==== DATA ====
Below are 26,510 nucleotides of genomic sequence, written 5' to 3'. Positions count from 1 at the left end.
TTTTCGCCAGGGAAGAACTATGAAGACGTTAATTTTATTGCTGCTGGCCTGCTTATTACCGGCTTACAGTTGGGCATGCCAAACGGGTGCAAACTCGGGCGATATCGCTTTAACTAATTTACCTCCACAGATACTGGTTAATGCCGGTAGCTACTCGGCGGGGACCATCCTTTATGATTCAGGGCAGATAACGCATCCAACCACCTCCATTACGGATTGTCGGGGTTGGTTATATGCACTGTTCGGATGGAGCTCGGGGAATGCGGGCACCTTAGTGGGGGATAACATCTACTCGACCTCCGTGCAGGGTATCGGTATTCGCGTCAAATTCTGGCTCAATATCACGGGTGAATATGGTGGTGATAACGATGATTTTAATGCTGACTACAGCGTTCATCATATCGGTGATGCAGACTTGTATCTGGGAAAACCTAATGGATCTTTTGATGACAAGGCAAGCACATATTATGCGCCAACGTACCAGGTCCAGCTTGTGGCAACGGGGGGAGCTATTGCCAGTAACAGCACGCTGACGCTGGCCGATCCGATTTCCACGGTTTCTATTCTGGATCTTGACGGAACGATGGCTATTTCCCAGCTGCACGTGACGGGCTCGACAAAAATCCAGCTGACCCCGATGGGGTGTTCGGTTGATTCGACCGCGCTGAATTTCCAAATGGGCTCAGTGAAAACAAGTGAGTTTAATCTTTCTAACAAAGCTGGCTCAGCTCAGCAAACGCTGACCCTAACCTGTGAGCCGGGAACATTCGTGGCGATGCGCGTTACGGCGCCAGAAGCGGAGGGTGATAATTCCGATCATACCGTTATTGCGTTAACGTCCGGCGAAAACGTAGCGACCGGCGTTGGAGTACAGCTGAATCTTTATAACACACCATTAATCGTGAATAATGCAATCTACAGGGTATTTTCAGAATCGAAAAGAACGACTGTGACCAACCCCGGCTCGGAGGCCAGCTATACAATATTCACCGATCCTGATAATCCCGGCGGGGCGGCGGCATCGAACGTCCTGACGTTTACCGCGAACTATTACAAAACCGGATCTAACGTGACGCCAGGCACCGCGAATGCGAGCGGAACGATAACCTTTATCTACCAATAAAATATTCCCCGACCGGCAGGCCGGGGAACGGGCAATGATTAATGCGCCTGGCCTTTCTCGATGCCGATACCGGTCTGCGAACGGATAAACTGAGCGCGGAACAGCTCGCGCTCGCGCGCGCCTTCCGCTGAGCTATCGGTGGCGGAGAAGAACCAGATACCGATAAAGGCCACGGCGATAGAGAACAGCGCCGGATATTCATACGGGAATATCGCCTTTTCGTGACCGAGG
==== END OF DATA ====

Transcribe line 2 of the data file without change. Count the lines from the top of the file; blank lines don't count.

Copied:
TTTTCGCCAGGGAAGAACTATGAAGACGTTAATTTTATTGCTGCTGGCCTGCTTATTACCGGCTTACAGTTGGGCATGCCAAACGGGTGCAAACTCGGGCGATATCGCTTTAACTAATTTACCTCCACAGATACTGGTTAATGCCGGTAGCTACTCGGCGGGGACCATCCTTTATGATTCAGGGCAGATAACGCATCCAACCACCTCCATTACGGATTGTCGGGGTTGGTTATATGCACTGTTCGGATGGAGCTCGGGGAATGCGGGCACCTTAGTGGGGGATAACATCTACTCGACCTCCGTGCAGGGTATCGGTATTCGCGTCAAATTCTGGCTCAATATCACGGGTGAATATGGTGGTGATAACGATGATTTTAATGCTGACTACAGCGTTCATCATATCGGTGATGCAGACTTGTATCTGGGAAAACCTAATGGATCTTTTGATGACAAGGCAAGCACATATTATGCGCCAACGTACCAGGTCCAGCTTGTGGCAACGGGGGGAGCTATTGCCAGTAACAGCACGCTGACGCTGGCCGATCCGATTTCCACGGTTTCTATTCTGGATCTTGACGGAACGATGGCTATTTCCCAGCTGCACGTGACGGGCTCGACAAAAATCCAGCTGACCCCGATGGGGTGTTCGGTTGATTCGACCGCGCTGAATTTCCAAATGGGCTCAGTGAAAACAAGTGAGTTTAATCTTTCTAACAAAGCTGGCTCAGCTCAGCAAACGCTGACCCTAACCTGTGAGCCGGGAACATTCGTGGCGATGCGCGTTACGGCGCCAGAAGCGGAGGGTGATAATTCCGATCATACCGTTATTGCGTTAACGTCCGGCGAAAACGTAGCGACCGGCGTTGGAGTACAGCTGAATCTTTATAACACACCATTAATCGTGAATAATGCAATCTACAGGGTATTTTCAGAATCGAAAAGAACGACTGTGACCAACCCCGGCTCGGAGGCCAGCTATACAATATTCACCGATCCTGATAATCCCGGCGGGGCGGCGGCATCGAACGTCCTGACGTTTACCGCGAACTATTACAAAACCGGATCTAACGTGACGCCAGGCACCGCGAATGCGAGCGGAACGATAACCTTTATCTACCAATAAAATATTCCCCGACCGGCAGGCCGGGGAACGGGCAATGATTAATGCGCCTGGCCTTTCTCGATGCCGATACCGGTCTGCGAACGGATAAACTGAGCGCGGAACAGCTCGCGCTCGCGCGCGCCTTCCGCTGAGCTATCGGTGGCGGAGAAGAACCAGATACCGATAAAGGCCACGGCGATAGAGAACAGCGCCGGATATTCATACGGGAATATCGCCTTTTCGTGACCGAGG